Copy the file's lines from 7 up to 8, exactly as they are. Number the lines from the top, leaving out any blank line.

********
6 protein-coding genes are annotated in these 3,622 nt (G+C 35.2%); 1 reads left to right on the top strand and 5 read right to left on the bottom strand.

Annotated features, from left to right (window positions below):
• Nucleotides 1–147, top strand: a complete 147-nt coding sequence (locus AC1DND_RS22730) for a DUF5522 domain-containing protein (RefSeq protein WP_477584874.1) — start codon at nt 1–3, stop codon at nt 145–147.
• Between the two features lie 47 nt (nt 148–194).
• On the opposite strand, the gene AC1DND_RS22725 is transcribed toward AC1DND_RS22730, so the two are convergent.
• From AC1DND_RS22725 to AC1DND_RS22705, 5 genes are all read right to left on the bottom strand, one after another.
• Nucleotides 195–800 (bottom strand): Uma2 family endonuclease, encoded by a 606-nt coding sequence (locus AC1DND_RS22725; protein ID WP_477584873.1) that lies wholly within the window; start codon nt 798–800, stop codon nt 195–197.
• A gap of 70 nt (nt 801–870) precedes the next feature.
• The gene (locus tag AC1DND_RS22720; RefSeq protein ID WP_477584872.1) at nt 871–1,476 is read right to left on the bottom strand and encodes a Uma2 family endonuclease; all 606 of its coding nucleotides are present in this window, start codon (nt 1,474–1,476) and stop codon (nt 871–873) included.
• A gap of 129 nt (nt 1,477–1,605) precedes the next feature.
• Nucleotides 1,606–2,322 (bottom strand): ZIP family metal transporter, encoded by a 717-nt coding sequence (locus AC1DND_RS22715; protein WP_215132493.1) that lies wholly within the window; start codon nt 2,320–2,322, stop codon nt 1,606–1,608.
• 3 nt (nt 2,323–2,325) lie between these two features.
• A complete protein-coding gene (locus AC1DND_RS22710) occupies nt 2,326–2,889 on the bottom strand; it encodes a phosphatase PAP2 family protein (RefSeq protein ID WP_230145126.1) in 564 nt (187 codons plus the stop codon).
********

• Nucleotides 195–800 (bottom strand): Uma2 family endonuclease, encoded by a 606-nt coding sequence (locus AC1DND_RS22725; protein ID WP_477584873.1) that lies wholly within the window; start codon nt 798–800, stop codon nt 195–197.
• A gap of 70 nt (nt 801–870) precedes the next feature.